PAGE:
11. 11. Page 11 Secure network administration concepts. Rules-based management is the implementation of rules at the technology level, to create a secure network environment. Rules should be implemented at the firewall to limit traffic to just what is required. An ACL should be used wherever possible to restrict access and actions to only those that are absolutely required on the network. Topic Rule-based management. Summary Security needs to be considered from multiple aspects and angles in order to ensure a secure network. Possible administrative strategies include secure router configuration, port security, network separation, VLAN management, flood guards, loop protection, 802.1x, UTM, and log analysis. Additional secure network administration concepts.
  12. 12. Page 12 THANK YOU!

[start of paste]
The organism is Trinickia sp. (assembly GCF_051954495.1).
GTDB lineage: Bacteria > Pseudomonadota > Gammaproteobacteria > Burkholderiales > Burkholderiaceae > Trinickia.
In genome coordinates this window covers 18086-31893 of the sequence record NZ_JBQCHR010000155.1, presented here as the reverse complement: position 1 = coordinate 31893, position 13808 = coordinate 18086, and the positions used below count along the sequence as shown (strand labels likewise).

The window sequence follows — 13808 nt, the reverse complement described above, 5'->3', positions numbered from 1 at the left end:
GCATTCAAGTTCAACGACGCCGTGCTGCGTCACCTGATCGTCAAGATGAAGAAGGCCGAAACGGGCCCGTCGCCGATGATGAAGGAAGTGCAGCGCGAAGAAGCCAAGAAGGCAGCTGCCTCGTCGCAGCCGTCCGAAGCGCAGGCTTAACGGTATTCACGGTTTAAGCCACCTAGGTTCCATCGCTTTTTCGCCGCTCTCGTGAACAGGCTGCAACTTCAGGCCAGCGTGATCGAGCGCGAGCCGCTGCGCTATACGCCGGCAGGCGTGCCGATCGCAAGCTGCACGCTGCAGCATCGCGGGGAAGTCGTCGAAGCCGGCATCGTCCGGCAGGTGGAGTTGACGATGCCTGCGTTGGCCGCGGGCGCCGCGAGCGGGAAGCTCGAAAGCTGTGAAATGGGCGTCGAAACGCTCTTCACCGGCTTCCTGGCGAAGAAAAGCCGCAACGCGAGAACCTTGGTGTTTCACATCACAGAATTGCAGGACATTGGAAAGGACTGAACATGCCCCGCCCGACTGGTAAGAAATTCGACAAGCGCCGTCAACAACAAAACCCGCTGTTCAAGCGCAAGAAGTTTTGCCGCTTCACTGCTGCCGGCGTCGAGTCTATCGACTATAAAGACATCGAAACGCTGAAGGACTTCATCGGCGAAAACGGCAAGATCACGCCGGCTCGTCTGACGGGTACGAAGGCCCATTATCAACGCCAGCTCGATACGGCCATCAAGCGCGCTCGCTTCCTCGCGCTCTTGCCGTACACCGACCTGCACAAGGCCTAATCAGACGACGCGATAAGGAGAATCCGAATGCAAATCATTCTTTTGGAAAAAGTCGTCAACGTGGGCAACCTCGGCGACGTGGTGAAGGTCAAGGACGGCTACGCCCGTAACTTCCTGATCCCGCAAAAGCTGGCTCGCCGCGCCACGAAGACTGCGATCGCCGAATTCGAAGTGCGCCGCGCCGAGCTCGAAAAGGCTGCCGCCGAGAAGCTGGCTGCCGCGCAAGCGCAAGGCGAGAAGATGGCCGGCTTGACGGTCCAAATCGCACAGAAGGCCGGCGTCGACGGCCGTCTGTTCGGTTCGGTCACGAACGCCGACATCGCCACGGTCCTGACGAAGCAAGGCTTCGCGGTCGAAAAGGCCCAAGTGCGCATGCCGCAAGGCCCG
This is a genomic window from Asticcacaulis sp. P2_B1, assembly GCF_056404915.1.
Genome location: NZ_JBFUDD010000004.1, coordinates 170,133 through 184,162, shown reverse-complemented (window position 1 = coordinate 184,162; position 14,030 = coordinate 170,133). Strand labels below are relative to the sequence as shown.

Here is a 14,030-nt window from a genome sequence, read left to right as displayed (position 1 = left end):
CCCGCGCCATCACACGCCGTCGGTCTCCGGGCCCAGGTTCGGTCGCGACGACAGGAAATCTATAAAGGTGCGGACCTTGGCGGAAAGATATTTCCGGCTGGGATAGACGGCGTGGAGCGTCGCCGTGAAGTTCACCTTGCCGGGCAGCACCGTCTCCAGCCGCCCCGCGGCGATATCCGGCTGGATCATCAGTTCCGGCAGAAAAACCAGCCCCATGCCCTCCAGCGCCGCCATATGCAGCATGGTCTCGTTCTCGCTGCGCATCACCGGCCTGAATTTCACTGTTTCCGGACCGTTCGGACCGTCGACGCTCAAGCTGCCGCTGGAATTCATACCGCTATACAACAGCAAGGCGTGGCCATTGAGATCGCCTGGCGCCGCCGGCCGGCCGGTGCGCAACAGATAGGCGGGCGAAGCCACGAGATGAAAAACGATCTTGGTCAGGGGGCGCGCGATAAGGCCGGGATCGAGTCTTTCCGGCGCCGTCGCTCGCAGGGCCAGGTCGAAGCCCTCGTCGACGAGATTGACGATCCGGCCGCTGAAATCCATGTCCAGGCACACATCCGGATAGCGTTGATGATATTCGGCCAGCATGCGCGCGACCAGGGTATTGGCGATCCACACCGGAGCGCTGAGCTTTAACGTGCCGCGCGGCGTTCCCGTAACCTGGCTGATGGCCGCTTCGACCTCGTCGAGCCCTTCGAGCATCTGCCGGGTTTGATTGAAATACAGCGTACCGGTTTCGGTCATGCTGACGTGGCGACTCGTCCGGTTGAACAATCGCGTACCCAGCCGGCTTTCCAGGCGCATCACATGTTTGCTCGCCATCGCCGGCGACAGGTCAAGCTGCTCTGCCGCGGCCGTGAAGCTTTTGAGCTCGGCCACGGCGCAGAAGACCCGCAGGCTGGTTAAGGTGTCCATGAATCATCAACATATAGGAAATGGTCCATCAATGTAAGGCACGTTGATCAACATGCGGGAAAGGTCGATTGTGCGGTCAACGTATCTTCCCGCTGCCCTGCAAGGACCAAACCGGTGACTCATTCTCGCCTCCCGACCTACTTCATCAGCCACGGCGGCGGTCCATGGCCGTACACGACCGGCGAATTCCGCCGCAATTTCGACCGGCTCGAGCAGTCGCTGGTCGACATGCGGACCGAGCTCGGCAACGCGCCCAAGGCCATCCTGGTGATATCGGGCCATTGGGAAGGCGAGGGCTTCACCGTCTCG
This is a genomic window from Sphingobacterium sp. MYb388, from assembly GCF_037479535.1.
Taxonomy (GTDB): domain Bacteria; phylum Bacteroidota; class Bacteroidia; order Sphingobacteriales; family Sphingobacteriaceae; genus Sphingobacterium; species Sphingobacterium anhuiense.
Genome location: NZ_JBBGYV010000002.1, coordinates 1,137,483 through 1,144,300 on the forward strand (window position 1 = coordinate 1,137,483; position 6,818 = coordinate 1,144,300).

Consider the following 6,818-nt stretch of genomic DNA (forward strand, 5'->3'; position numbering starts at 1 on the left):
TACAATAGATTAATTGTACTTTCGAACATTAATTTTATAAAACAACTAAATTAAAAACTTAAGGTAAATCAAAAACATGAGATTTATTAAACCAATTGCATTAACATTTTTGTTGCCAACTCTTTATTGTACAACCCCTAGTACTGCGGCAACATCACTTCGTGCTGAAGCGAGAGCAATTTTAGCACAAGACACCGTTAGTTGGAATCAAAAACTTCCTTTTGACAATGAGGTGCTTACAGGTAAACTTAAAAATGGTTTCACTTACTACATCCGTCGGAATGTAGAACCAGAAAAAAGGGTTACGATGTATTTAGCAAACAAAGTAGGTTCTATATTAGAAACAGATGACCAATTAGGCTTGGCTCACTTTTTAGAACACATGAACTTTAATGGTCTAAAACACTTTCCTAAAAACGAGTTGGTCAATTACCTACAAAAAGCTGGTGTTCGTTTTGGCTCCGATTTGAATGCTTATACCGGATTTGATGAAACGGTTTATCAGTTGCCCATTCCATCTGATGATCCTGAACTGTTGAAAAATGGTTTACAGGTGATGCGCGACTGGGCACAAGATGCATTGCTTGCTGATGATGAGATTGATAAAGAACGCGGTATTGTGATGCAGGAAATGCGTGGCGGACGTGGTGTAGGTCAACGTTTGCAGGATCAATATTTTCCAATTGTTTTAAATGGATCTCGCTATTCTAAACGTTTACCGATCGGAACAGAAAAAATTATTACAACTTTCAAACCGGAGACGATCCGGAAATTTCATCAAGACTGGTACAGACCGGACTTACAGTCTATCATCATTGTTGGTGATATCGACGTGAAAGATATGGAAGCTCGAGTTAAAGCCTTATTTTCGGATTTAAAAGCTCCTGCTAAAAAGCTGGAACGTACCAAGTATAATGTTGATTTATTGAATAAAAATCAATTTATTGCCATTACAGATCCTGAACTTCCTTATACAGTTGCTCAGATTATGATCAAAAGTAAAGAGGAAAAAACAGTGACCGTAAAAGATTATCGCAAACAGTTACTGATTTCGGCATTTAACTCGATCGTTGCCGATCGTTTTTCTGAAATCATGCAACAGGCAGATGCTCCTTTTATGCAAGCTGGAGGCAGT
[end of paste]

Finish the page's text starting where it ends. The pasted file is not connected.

13. 13. This workforce solution was 100 percent funded by a $3 million grant awarded by the U.S. Department of Labor's Employment and Training Administration. The solution was created by the grantee and does not necessarily reflect the official position of the U.S. Department of Labor. The Department of Labor makes no guarantees, warranties, or assurances of any kind, express or implied, with respect to such information, including any information on linked sites and including, but not limited to, accuracy of the information or its completeness, timeliness, usefulness, adequacy, continued availability or ownership. Funded by the Department of Labor, Employment and Training Administration, Grant #TC-23745-12-60-A-53. PACE-IT is an equal opportunity employer/program and auxiliary aids and services are available upon request to individuals with disabilities. For those that are hearing impaired, a video phone is available at the Services for Students with Disabilities (SSD) office in Mountlake Terrace Hall 159. Check for office hours. Call 425.354.3113 on a video phone for more information about the PACE-IT program. For any additional special accommodations needed, call the SSD office at 425.640.1814. Edmonds Community College does not discriminate on the basis of race; color; religion; national origin; sex; disability; sexual orientation; age; citizenship, marital, or veteran status; or genetic information in its programs and activities.